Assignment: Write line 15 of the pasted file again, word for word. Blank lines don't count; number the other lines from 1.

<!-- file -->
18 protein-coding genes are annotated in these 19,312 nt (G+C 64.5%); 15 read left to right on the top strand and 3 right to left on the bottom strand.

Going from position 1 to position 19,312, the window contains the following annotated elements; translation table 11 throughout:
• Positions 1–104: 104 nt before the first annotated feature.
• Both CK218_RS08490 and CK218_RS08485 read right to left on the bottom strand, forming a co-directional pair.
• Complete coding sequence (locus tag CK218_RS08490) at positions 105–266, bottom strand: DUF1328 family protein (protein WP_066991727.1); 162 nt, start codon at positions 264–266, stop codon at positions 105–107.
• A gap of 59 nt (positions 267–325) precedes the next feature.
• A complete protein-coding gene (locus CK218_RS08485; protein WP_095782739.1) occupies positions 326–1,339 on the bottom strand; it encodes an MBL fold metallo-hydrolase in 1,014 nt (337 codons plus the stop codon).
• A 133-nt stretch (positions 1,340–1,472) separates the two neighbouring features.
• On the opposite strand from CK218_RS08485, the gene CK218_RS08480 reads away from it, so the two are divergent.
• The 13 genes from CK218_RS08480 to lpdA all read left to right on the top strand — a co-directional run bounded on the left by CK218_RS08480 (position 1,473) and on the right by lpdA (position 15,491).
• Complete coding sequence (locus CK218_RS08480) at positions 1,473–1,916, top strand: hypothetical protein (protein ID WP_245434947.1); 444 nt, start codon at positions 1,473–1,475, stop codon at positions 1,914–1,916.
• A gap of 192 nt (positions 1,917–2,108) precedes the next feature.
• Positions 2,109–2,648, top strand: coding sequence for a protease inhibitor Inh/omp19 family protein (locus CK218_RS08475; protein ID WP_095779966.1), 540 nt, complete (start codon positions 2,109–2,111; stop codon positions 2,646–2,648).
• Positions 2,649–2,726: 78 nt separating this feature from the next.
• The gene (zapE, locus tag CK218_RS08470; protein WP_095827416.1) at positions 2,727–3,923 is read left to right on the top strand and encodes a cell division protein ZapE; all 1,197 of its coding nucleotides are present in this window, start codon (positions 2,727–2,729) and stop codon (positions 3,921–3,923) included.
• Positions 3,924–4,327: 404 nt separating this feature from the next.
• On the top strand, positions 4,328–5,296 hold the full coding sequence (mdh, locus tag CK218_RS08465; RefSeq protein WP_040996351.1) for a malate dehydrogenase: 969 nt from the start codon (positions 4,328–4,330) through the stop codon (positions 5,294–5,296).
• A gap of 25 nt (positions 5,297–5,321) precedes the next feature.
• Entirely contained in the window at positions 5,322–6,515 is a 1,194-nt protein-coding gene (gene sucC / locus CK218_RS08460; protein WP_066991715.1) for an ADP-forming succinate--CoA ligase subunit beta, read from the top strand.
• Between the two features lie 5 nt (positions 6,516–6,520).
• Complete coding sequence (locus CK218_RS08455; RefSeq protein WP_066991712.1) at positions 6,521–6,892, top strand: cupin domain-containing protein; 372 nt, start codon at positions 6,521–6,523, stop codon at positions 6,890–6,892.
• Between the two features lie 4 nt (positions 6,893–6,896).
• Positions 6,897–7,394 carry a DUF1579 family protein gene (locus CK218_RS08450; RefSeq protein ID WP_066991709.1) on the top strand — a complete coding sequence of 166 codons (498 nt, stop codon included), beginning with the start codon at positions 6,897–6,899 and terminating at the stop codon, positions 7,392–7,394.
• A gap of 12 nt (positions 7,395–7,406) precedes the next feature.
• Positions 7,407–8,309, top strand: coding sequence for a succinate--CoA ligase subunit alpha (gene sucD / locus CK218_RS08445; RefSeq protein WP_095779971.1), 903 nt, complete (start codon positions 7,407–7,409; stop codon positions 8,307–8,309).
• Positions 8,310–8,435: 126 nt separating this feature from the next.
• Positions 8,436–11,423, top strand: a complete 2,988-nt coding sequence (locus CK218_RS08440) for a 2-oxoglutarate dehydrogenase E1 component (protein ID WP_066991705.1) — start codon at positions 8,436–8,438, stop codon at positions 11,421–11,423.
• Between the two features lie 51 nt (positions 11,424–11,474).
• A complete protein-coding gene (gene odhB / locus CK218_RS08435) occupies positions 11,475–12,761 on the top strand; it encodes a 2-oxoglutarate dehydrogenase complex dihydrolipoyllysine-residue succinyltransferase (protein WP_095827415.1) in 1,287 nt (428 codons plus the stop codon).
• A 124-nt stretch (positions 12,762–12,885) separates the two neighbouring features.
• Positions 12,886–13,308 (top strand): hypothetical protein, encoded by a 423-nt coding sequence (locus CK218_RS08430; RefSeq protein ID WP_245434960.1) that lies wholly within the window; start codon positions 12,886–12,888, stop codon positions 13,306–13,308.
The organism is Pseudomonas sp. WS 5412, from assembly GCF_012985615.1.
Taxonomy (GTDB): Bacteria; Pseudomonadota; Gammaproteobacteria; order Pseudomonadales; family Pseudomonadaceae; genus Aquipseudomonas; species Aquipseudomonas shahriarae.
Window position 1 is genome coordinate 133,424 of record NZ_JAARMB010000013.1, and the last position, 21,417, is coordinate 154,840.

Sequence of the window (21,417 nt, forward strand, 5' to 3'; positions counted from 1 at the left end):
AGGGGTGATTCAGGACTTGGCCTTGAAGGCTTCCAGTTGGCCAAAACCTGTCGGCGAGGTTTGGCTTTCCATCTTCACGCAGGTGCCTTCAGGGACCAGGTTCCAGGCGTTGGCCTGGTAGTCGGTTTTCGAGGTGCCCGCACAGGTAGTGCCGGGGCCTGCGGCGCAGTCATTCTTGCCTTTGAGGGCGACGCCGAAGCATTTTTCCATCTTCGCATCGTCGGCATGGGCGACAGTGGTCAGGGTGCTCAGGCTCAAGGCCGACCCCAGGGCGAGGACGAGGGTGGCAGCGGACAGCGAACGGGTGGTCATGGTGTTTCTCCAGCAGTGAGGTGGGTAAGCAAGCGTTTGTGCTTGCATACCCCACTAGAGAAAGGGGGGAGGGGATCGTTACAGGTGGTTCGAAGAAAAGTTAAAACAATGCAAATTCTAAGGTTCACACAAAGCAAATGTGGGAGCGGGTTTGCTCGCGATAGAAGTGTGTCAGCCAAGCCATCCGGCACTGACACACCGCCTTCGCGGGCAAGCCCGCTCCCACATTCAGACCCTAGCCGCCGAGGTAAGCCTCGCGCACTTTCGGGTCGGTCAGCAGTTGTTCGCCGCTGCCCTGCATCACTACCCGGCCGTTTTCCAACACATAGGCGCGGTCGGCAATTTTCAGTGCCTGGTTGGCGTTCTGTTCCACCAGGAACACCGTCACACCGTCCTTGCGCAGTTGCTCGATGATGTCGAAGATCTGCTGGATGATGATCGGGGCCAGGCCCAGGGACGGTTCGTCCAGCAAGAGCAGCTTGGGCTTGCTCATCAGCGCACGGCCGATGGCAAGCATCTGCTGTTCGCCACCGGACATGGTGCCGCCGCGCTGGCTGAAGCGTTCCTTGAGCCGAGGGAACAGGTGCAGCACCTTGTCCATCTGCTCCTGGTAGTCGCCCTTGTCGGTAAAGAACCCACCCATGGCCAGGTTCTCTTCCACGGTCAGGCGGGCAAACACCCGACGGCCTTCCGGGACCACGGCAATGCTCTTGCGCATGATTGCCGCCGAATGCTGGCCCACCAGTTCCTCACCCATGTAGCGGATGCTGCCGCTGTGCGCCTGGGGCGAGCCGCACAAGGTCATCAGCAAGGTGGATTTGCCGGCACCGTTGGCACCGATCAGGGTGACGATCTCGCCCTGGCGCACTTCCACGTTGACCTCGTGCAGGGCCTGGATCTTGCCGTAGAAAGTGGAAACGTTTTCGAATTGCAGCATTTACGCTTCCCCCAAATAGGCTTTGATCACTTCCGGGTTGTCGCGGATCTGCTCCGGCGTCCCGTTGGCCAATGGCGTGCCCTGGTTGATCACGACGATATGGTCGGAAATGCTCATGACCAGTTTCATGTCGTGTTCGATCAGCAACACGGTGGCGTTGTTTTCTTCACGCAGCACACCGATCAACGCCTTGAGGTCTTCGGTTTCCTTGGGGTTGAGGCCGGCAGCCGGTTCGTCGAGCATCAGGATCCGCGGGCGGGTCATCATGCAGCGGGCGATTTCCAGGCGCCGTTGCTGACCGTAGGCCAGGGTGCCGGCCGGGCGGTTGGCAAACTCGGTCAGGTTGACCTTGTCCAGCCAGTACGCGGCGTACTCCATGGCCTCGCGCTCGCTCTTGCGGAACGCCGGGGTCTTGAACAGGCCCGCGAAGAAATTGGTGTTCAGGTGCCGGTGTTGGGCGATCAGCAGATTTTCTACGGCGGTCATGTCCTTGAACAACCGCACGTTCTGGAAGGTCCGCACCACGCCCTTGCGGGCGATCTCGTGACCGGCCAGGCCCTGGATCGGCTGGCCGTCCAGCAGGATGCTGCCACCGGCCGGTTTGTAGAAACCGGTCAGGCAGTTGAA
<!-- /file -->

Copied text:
• The gene (zapE, locus tag CK218_RS08470; protein WP_095827416.1) at positions 2,727–3,923 is read left to right on the top strand and encodes a cell division protein ZapE; all 1,197 of its coding nucleotides are present in this window, start codon (positions 2,727–2,729) and stop codon (positions 3,921–3,923) included.